• Consider calling on students who struggle to report on their questions so the class can assist them in generating search terms.
  • If students struggle to write or select strong supporting research questions, consider providing question stems or model questions for them to modify for their research.

B. Internet Research (28 minutes)

  • Tell students that they will have the next 25 minutes to find an article that answers their chosen research question. They should read the article and add information to their researcher's notebook.
  • Distribute a new Assessing Sources document for today's work. Remind students that they have used this document before, and they will need to again evaluate their source(s) today based on this document.
  •  Read aloud the second learning target:

*   "I can evaluate a source's accuracy and credibility."

  • Ask students to turn and talk about what makes a source accurate and credible.
  • Then ask the class to popcorn-share ideas that will help determine a source's accuracy and credibility.
  • Remind students that they should paraphrase their reading and keep all the information about their source in their researcher's notebook so they can properly cite it later using the MLA format.
  • Let students know that sources can differ in the information they give students about their publications. Students may find this to be the case especially regarding Web articles and websites. Assure them that for the moment, they only need to put forth their best effort to find the citation information in such a case.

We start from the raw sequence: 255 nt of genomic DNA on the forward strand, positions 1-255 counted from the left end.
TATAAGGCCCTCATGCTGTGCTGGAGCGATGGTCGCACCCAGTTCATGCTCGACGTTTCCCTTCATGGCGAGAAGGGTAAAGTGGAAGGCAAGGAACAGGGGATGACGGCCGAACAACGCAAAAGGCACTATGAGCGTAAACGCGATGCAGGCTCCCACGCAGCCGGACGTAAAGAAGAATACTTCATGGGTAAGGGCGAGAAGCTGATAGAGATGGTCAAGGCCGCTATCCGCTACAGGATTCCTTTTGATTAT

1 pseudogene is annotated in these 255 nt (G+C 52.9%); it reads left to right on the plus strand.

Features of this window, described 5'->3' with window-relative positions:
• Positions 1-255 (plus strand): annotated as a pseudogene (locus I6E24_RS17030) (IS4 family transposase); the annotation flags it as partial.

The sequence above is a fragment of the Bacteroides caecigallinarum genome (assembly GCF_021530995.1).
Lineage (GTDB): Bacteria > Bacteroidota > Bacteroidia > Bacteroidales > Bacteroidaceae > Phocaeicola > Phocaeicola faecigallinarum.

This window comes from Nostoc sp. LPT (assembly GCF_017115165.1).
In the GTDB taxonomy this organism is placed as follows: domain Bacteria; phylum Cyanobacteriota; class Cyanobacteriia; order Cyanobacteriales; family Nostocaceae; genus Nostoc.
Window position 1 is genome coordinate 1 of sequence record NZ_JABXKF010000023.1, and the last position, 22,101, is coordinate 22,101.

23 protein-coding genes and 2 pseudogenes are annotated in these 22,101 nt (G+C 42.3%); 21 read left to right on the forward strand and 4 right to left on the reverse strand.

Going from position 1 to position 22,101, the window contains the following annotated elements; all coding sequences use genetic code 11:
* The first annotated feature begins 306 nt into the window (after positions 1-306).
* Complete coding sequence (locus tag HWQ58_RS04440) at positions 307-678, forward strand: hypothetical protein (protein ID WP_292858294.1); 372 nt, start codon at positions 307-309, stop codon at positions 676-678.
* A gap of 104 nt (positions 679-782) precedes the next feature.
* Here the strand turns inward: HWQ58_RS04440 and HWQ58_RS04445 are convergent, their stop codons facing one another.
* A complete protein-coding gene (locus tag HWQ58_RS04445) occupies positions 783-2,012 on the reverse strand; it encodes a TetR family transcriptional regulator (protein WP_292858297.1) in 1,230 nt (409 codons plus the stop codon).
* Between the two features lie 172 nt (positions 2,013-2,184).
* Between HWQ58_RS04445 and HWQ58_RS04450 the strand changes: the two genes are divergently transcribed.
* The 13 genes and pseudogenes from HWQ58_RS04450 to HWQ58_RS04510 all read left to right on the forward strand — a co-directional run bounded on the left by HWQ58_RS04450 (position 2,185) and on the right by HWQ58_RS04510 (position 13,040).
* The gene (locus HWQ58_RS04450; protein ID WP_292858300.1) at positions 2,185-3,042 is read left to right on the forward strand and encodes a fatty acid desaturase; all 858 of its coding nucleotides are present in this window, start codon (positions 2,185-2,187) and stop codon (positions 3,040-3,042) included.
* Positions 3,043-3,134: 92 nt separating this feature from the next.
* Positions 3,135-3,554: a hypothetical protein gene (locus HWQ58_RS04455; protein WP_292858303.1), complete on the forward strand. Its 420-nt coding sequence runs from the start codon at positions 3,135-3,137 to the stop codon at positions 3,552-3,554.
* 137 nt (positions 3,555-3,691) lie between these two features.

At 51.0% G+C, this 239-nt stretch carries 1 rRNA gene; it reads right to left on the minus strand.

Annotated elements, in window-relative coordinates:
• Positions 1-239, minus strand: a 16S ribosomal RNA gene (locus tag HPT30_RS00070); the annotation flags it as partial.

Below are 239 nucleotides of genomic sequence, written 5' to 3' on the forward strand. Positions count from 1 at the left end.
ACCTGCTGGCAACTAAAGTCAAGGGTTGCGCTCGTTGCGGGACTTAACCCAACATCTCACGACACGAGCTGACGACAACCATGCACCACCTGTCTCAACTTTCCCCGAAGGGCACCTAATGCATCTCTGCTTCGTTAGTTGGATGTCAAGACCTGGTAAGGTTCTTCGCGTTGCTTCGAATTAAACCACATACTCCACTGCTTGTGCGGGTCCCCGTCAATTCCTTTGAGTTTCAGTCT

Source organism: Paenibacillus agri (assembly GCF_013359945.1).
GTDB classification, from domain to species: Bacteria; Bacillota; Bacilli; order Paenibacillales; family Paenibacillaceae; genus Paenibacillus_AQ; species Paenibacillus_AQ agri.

• During this work time, you may want to pull out a small group of students to support in finding and recording their resources for Internet research. Some students will need more guided practice before they are ready for independent work.

Closing & Assessments

ClosingMeeting Students' Needs

A. Turn and Talk: Challenges of Online Research (2 minutes)

  • Ask students to turn and talk:

*   "What is challenging about research online?"

  • Cold call a few pairs to share their thoughts, and "problem solve" the challenges as a class.
  • Collect the researcher's notebooks for formative assessment. They will be given back to students in the next lesson.


  • Consider selecting students ahead of time for cold calls. Those who need practice in oral response or extended processing time can be told the prompt before class begins to prepare for their participation. This also allows for a public experience of academic success for students who may struggle with on-demand questioning, or for struggling students in general.


  • Continue independent reading (at least 20 minutes).